Wednesday, July 13, 2011

Bartlett: The Constitution Grants the Power to the President to Dictate the Debt Ceiling, Unilaterally

I have commented below on the logic of Michael Tomasky on the U.S. government debt, but not to be ignored is Tomasky bringing to the surface the latest view of Bruce Bartlett:
Last Thursday, economist Bruce Bartlett gave testimony to the Democratic Steering and Policy Committee of the House. The testimony received some attention for the sections in which Bartlett, an erstwhile conservative but defiant anti-crackpot, asserted that the president could invoke Section 4 of the 14th Amendment in order to raise the limit unilaterally.
Got that? No need to have Congressional approval to raise the debt ceiling of the United States government. The President can do so unilaterally, says Bartlett. It's all in the Constitution, Section 4 of the 14th Amendment.

Here is section 4 of the 14th Amendment:
4. The validity of the public debt of the United States, authorized by law, including debts incurred for payment of pensions and bounties for services in suppressing insurrection or rebellion, shall not be questioned. But neither the United States nor any State shall assume or pay any debt or obligation incurred in aid of insurrection or rebellion against the United States, or any claim for the loss or emancipation of any slave; but all such debts, obligations and claims shall be held illegal and void.
Damn, I just don't know how I missed the above section where it says: "The President has sole authority to raise the debt limit of the United States. Congressional consent not required."

UPDATE: Dave08 in the comments points to Section 5 of the Amendment:
5. The Congress shall have power to enforce, by appropriate legislation, the provisions of this article.
and, of course as Ryan points out, Article 1 Section 8 of the Constitution states:
The Congress shall have Power To lay and collect Taxes, Duties, Imposts and Excises, to pay the Debts and provide for the common Defence and general Welfare of the United States; but all Duties, Imposts and Excises shall be uniform throughout the United States;
To borrow money on the credit of the United States;
 Note, in Tomasky's world view, Bartlett's reading of the Constitution is the "erstwhile conservative but defiant anti-crackpot" stance. Oh yeah, it's so non-crackpot, that the President has come out and publicly stated that he doesn't want to go anywhere near Bartlet's theory:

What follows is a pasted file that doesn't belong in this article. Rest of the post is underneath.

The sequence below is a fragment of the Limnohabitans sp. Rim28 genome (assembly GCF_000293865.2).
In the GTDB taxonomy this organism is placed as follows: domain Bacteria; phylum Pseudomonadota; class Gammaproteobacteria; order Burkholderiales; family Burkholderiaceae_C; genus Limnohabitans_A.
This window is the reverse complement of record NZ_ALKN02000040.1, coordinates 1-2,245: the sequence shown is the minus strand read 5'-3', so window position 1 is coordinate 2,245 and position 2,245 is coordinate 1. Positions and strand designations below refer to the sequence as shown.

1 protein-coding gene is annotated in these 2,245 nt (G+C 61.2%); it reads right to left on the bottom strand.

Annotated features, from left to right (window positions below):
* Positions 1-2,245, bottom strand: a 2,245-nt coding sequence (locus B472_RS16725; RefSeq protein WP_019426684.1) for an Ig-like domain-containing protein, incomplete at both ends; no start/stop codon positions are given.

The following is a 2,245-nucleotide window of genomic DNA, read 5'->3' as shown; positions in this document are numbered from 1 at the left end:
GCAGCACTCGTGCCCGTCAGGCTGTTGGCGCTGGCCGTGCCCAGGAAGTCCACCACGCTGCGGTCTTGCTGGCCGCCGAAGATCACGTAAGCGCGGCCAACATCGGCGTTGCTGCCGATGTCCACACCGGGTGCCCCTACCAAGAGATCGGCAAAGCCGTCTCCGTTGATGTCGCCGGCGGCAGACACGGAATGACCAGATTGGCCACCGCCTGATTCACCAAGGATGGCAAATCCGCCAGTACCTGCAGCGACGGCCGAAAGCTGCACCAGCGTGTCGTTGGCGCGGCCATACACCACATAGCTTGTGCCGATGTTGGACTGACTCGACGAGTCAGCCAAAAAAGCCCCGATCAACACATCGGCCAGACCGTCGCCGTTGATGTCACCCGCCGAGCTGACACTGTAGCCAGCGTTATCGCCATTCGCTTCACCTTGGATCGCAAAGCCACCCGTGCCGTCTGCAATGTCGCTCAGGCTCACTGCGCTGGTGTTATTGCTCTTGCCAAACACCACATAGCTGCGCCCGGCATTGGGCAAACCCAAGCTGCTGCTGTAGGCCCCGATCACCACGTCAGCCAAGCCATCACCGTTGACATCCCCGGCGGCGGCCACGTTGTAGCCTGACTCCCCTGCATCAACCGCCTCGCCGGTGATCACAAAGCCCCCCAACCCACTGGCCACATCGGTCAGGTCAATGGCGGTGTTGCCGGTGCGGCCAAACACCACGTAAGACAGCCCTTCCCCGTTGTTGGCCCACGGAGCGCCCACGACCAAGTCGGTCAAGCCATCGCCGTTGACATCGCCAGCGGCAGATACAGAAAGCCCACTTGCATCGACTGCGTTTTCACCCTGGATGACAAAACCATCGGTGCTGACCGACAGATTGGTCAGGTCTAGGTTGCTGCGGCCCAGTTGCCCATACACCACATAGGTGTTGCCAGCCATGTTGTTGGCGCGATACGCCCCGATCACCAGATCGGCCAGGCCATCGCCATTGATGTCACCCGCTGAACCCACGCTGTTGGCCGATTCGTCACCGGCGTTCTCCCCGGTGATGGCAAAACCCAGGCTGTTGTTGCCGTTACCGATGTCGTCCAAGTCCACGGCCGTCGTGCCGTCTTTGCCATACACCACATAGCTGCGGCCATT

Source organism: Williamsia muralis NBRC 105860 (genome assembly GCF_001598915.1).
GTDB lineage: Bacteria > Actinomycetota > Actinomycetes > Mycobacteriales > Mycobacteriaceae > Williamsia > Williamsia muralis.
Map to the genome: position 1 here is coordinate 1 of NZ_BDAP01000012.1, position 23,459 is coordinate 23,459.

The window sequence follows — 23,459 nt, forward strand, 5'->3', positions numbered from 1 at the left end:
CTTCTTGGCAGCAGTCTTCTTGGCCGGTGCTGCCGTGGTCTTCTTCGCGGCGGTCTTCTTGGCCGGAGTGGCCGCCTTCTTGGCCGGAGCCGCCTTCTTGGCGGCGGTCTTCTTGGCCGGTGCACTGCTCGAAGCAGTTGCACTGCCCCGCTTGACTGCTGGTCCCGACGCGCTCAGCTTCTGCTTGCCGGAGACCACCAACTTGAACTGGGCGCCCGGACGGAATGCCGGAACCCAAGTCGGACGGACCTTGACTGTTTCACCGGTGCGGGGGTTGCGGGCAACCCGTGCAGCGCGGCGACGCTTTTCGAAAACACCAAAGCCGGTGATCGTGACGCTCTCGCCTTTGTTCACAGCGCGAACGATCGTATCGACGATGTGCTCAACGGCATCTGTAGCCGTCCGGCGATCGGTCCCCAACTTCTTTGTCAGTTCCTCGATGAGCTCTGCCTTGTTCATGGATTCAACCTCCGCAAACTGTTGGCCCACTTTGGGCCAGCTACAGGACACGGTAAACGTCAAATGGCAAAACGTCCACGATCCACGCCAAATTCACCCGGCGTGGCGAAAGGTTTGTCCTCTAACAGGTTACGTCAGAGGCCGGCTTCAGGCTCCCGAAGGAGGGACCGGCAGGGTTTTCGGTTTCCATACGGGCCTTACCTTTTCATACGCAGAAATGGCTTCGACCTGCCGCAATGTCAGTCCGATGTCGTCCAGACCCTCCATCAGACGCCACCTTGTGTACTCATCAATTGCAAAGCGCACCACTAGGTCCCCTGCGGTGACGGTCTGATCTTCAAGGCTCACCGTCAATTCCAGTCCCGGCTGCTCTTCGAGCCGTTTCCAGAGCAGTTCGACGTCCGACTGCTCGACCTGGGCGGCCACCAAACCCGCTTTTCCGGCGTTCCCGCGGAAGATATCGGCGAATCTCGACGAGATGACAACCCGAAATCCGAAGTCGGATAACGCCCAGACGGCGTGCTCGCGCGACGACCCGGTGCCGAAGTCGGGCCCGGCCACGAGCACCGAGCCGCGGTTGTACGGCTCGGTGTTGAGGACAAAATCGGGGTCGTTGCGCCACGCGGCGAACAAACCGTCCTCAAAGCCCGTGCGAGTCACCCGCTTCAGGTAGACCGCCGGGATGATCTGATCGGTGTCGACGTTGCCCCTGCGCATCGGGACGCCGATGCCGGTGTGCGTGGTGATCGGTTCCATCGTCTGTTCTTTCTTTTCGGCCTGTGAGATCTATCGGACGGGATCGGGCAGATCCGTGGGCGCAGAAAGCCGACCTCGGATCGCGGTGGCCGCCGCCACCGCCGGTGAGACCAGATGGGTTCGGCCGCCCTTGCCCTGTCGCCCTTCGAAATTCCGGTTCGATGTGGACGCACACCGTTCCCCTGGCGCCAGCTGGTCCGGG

There are some people who say that under the Constitution, it's unconstitutional for Congress not to allow Treasury to pay its bills, and are suggesting that this should be challenged under the Constitution. I don't think we should even get to the constitutional issue. Congress has a responsibility to make sure we pay our bills. We've always paid them in the past
Please forgive me for not putting up any more posts tonight. I'm sure somewhere in the Constitution it says I am to be delivered daily, by topless Miss America contestants, grapes, caviar and champagne. It's going to take a careful Bartlett style reading of the Constitution, but I just know I'll find the section before day break.


  1. Section 5. The Congress shall have power to enforce, by appropriate legislation, the provisions of this article.

    I love how everyone glosses over the very next section. Pretty sure it SPECIFICALLY says 'Congress'. Now to some idiots you might have to point to where it says the President is not a member of Congress.

  2. I suspect that meant gramps would get a wad of cash for getting his ass shot up by the Germans, not bailing out German(and French and English and.........) Banksters.

  3. Bartlett's argument is idiotic. Article I, § 8 of the Constitution specifically grants Congress the power to "Pay the Debts . . . of the United States" and "To Borrow money on the credit of the United States." So to say the 14th Amendment somehow grants the President power to usurp a power specifically delegated to Congress makes no sense. It's like arguing that Congress can appoint a Supreme Court justice if the President fails to do so or that it's ok for the Supreme Court to command the military if it thinks the President is violating a constitutional provision.

  4. America has a Caesar.

    The Constitution says, what Caesar says it says.

    If a patrician says the Constitution means something that it clearly does not, it's obvious the patrician is correct, unless the Caesar says otherwise.

    Also, The Emperor has a fine set of clothes.

  5. Wenzel, I think you should check out the general welfare clause. It might be in there.

  6. Anon@11:29 I agree with you which is why I'm worried about this issue.
    Doesn't matter what the Constitution says as long as The Emperor gets one of his flunkies to write a "legal finding" that it is constitutional, then it is constitutional.